Blog: UX professionals
User Experience design is an interesting mix between many work areas, including cognitive psychology, marketing, graphic design, coding and many more. Among those roots that still inspire me on an everyday basis as a UX, I wanted to focus today on my early days passion for journalism and what it brings to my practice as a consultant.
I have recently worked as a UX specialist on a project in a very difficult and fascinating context. The project itself was an internal financial application, and looked quite simple at a first glance. What made it so particular was its history. The new project was launched after one full year of development and without any consultation of users of the existing system. As a result, users from offices all around the world rejected the new tool, sometimes without even trying to use it. Challenging experience. In this case, as often, UX was far from just wireframing pretty widgets. It was a profound redesign of the system, and a deep rework on the relationship around the project. Creating a positive communication with users, making focused changes to the interface and testing them became the strongest vector of change management and acceptance of the new system.
BA or UX? BA vs. UX (if we believe some project management and job-title oriented blogs)? Where does business analysis stop, and where does user experience start? As a UX specialist in Geneva, Switzerland, I have worked both on projects involving business analysts, and on projects for which they were not part of the team. Whether we need BAs and/or UXs is not a question anymore, and having BA insights is a great advantage for starting the UX part of a project. Instead, I wish to focus this article on the similarities that exist between the two roles, and on this business analysis part of UX that we, as usability consultants, often, and more and more, integrate as a part of our mission.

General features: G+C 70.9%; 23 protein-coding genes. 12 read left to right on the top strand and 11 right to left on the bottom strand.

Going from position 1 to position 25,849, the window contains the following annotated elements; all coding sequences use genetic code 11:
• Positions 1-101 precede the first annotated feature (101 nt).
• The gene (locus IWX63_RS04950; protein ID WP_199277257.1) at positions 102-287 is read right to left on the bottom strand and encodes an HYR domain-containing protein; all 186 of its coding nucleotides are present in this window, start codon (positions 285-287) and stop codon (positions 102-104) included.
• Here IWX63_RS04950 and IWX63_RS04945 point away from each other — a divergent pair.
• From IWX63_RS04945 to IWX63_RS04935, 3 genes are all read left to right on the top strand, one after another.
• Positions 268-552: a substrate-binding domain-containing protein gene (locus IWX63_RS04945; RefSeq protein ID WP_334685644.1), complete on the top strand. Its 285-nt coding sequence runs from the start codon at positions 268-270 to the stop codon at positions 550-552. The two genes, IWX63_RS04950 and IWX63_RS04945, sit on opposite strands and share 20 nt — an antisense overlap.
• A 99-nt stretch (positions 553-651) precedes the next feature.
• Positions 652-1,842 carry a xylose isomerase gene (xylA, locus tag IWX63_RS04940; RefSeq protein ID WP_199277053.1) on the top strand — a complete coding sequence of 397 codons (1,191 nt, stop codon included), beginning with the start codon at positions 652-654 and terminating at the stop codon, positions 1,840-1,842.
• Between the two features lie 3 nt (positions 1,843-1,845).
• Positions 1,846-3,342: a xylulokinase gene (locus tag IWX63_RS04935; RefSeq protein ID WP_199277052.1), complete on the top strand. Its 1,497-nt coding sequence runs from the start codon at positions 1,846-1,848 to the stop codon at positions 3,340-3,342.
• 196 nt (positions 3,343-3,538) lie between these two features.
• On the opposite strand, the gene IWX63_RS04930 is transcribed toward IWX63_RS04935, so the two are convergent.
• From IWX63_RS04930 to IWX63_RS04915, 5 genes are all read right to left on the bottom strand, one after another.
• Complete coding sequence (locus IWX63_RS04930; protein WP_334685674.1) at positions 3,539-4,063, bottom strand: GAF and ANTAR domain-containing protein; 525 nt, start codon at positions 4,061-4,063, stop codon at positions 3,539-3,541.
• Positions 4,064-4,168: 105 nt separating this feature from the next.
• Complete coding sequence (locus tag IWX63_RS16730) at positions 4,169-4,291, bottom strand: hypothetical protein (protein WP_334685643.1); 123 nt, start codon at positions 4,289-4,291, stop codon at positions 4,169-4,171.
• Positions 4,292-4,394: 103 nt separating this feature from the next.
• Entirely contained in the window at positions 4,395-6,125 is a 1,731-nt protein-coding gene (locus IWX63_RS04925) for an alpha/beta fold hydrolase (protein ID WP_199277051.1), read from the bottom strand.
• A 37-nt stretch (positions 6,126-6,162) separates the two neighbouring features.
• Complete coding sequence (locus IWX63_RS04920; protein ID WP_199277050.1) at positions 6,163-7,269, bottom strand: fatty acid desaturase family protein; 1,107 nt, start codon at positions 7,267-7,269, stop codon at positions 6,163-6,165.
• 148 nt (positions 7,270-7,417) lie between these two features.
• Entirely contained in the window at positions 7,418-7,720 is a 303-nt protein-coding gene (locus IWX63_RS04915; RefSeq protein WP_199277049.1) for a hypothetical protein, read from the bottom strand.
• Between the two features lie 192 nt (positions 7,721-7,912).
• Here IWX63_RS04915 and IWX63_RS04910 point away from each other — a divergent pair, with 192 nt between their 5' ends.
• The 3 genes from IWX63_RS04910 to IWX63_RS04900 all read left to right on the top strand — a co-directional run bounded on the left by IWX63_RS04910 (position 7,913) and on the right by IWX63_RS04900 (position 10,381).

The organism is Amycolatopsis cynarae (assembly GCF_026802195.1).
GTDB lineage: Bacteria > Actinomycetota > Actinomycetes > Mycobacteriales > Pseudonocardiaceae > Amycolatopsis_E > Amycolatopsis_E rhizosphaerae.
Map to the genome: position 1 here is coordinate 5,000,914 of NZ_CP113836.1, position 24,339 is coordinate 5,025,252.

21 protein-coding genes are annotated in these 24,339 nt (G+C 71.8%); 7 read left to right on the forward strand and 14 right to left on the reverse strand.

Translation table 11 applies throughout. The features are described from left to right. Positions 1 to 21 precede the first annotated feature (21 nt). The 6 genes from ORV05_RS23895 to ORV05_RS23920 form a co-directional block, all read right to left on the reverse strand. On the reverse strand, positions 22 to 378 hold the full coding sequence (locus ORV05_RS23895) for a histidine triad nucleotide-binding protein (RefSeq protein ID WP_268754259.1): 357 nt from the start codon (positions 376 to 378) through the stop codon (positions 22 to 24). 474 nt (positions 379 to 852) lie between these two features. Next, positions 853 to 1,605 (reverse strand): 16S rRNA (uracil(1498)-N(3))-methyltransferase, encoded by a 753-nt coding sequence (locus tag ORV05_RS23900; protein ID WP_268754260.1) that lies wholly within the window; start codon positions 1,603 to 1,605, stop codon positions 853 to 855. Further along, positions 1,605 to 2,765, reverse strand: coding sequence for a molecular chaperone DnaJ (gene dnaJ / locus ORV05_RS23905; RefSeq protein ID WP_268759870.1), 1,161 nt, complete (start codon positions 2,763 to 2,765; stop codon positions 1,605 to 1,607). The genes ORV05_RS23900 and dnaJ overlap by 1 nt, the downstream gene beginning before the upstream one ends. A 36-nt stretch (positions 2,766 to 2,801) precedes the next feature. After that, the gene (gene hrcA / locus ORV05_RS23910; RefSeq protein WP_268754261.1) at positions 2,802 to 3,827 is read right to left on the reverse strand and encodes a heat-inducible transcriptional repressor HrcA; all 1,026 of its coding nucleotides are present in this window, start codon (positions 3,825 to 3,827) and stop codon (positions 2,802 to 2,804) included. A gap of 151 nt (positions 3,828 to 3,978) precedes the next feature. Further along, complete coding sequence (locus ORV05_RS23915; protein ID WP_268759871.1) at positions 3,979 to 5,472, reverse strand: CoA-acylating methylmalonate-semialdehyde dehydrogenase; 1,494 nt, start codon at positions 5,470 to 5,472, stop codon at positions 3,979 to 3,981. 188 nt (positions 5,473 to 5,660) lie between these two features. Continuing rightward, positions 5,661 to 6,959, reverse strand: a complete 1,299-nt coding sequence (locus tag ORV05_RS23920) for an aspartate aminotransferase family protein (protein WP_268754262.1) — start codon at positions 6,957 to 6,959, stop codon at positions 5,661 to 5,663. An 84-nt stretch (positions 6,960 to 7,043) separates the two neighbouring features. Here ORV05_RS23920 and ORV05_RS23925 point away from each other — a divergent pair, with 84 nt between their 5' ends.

What are the most important qualities for a UX professional? Our profession is still a work in progress, and rich with plenty diverse profiles. Getting to know more and more other UX specialists, I was curious about the qualities and skills they may think are the most important for our job. I have conducted a survey research over the last few months to try and find an answer to this question, and gather UX professionals opinion on which qualities they think are important to work on this position. Main qualities in the top 5 include communication, empathy and curiosity…
A quick focused casual form to better understand what are the main qualities and skill sets people in the IT-industry associate with a UX/UI consultant. Help the answer be as complete as possible by saring this link to your contacts:
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The full report on the collected answers will be available here soon. Thanks!
Last Thursday was the World Usability Day: events in 40 countries all over the world happened to promote UX and design thinking. In Geneva, a full-day event was organized by Telono, a well-known local company specialized in UX and user testing. The first part of the day was a training, but I has the chance to be invited to the Afterwork. Nicolas Nova, from Near Future Laboratory, first presented Ethnography and interaction design: how to get to know users to come up with better designs. Then Florian Egger, founder of Telono, presented slides about multi-channel customer experience. Both conferences were very interesting (thank you for that!) and I especially agree with two ideas: